Debunking the Seven Mountains Mandate and the NAR by Chris Rosebrough

What’s Wrong With the Passion (NAR)”Translation” Bible?

The New Apostolic End Times Scripture by Steven Kozar

C. Peter Wagner’s Apostolic Movement on Issues, Etc.

The Apostolic and Prophetic Movement by Keith Gibson

Why I Must Speak Out Against the NAR and Bethel Church by Tony Miano

The Latter Rain Movement on Issues, Etc.

The History of the Renewal Movement: Interview with Lyndon Unger on Echoe Zoe Radio (with links and notes)

The NAR: A Warning About Latter Day Apostles by Orrel Steinkamp

What Is Dominionism? by Apprising

I Refuse to Believe Bob Jones-I’m Staying Home by Steven Kozar

What Is The NAR? by Asleep No More

C. Peter Wagner Spins the NAR by Herescope

The NAR-You Will Know Them by Their Nuts by Church Watch Central

HAW and WOF NARpostles by Church Watch Central

The New Order of the Latter Rain by Spirit Watch

Quick Thoughts: What is the Seven Mountain Mandate? by Lyndon Unger

“I am amazed that you are so quickly deserting Him who called you by the grace of Christ, for a different gospel; which is really not another; only there are some who are disturbing you and want to distort the gospel of Christ. But even if we, or an angel from heaven, should preach to you a gospel contrary to what we have preached to you, he is to be accursed! As we have said before, so I say again now, if any man is preaching to you a gospel contrary to what you received, he is to be accursed!”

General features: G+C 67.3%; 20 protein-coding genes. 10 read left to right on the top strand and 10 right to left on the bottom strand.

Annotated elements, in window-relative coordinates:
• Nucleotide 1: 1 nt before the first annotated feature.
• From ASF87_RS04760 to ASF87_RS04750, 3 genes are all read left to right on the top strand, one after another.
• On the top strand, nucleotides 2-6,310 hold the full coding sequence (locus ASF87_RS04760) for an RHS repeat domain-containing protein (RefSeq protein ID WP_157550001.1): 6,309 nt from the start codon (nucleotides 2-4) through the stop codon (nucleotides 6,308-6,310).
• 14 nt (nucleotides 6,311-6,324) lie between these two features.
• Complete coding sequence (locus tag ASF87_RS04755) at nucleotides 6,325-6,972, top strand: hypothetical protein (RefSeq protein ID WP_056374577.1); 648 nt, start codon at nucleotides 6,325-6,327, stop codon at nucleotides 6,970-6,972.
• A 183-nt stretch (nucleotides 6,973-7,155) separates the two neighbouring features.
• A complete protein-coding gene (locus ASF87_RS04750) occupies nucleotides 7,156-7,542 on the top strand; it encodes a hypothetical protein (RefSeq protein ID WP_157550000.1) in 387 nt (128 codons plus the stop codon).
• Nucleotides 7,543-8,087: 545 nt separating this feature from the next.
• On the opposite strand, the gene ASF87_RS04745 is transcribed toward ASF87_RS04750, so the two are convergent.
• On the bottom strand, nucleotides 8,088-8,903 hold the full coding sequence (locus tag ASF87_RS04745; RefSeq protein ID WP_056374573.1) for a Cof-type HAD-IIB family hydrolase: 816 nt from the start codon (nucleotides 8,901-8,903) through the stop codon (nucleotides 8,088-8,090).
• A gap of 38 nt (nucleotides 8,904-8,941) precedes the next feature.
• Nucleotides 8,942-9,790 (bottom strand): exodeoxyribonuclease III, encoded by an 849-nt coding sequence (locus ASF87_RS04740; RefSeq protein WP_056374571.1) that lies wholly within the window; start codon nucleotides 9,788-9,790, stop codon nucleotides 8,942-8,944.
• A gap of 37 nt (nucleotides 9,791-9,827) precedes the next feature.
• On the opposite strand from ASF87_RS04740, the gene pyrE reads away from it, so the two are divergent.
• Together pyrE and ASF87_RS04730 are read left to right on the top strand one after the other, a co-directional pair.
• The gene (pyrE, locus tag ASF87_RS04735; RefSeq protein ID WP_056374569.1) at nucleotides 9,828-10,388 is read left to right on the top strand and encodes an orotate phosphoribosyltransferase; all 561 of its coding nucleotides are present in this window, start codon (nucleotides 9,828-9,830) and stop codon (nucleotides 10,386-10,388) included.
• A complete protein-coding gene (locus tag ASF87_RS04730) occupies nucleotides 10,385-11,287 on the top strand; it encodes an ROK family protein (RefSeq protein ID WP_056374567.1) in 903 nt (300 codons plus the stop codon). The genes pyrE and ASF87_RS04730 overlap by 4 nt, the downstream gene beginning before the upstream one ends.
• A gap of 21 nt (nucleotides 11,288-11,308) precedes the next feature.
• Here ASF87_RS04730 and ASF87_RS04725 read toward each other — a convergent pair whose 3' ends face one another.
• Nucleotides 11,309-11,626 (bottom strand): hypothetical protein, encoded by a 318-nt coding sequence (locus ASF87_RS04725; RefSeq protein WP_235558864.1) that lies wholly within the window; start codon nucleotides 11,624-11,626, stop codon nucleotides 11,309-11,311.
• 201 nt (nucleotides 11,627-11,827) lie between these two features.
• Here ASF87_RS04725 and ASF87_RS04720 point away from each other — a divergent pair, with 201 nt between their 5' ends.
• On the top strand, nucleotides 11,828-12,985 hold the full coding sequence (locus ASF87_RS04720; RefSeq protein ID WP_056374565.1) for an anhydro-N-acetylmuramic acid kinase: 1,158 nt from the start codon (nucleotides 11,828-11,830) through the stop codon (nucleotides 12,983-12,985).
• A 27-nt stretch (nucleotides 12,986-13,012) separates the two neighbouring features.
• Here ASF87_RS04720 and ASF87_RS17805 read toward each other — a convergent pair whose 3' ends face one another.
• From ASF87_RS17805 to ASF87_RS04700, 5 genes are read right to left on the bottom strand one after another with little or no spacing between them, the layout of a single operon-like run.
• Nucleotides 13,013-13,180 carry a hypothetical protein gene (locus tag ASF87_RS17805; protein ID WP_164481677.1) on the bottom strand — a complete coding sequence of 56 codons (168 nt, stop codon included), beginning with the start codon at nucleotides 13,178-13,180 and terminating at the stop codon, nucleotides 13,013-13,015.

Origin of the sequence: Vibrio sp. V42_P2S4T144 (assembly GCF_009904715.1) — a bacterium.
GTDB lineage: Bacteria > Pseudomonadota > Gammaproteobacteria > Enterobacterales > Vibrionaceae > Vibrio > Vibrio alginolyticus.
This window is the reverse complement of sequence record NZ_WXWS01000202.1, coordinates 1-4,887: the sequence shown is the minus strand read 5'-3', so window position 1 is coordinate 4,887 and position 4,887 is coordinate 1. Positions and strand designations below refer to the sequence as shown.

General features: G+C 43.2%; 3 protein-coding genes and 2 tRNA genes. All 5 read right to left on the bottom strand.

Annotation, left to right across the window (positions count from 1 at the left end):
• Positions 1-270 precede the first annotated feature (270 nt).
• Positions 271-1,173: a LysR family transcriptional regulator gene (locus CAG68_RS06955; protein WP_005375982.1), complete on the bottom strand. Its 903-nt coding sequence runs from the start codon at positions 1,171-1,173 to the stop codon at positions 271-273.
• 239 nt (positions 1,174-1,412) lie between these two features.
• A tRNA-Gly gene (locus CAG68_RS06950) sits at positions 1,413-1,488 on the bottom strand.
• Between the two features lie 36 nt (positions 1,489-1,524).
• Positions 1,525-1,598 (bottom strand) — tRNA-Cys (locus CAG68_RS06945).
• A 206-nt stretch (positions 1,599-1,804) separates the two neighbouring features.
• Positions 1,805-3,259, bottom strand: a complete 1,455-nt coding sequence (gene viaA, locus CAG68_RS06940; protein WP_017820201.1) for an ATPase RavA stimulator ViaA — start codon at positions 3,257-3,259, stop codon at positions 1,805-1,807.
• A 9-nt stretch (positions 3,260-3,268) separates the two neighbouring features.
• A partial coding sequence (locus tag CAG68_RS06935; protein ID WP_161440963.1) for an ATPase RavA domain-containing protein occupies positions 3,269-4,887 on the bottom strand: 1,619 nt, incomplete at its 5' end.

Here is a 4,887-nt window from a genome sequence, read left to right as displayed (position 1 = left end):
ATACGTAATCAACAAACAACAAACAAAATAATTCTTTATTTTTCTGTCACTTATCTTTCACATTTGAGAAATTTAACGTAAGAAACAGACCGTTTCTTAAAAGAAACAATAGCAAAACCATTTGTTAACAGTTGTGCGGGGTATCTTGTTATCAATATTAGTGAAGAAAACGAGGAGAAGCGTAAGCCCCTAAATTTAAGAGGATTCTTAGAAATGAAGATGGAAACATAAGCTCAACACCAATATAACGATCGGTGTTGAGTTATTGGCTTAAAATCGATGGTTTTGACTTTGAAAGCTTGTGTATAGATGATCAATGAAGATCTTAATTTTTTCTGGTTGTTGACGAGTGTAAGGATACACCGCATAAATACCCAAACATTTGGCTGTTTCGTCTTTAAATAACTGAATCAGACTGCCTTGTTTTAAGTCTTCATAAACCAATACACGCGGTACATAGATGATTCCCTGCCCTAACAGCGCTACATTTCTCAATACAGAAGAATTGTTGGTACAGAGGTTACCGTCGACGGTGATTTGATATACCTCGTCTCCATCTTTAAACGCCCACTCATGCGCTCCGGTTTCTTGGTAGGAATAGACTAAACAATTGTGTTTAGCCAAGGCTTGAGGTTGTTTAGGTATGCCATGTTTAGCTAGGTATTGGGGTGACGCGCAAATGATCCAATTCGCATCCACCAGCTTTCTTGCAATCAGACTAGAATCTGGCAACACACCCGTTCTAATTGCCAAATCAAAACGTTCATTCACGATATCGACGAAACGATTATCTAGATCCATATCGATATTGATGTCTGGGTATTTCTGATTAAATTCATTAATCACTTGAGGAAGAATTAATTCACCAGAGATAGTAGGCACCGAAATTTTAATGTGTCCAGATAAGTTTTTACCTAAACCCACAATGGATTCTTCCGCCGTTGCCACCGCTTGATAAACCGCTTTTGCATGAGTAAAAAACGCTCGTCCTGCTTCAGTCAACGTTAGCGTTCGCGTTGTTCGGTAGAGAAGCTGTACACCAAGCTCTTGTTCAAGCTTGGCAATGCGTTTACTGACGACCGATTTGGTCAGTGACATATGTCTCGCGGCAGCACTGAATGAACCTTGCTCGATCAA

— Galatians 1:6-9

If a personal word of prophecy spoken over you fails, it’s YOUR fault!

In an article published 11 August at the ‘Jennifer LeClaire Ministries’ website titled “Why Some Would-Be Life-Changing Prophetic Words Don’t Come to Pass” (also published in Charisma Magazine and via the Chrisma podcast), Jennifer LeClaire has this to say to us concerning the ‘prophetic word(s)’ over our lives:

At the end of the day, it really does boil down to this: There is a war over the prophetic word over your life. Sometimes that war comes from the wicked one. Sometimes that war comes from our own carnal nature that wars against the Spirit (Gal. 5:17). Either way—and whether in Scripture or via prophecy judged accurate—we must fight the good fight of faith so we can walk in the fullness of God’s promises.”

I see a couple of problems with the above declaration. First of all it assumes that extra biblical ‘prophetic words’ over our lives are part of ‘the fullness of God’s promises’. Of course, as Jennifer tells us concerning these prophetic words, “you need a certain maturity to walk out the word by faith”. In other words, your spiritual immaturity could cause these ‘prophetic words’ to fail. Neither of these two points is taught in Scripture, but must be read into the text.

What is her scriptural support for this? What is the Biblical text into which Ms. LeClaire tries to fit her assertions? The parable of the sower, the seed, and the different types of ground upon which the seed falls (Matthew 13:3-23)! Jennifer tells us (prophetically?) that “In the Parable of the Sower, Jesus explains some spiritual truth about the Word of God. But it can also apply to prophecies that come straight from His heart.” (emphasis mine). In other words, the ‘prophetic words’ that others can speak over us, that we can speak over ourselves, or that we can receive in dreams (more about that in a bit), are straight from Jesus’ heart. So how do we know that a ‘prophetic word’ is from Jesus’ heart or an imperfect and still sinful human heart? I have no idea and Jennifer doesn’t explain that one.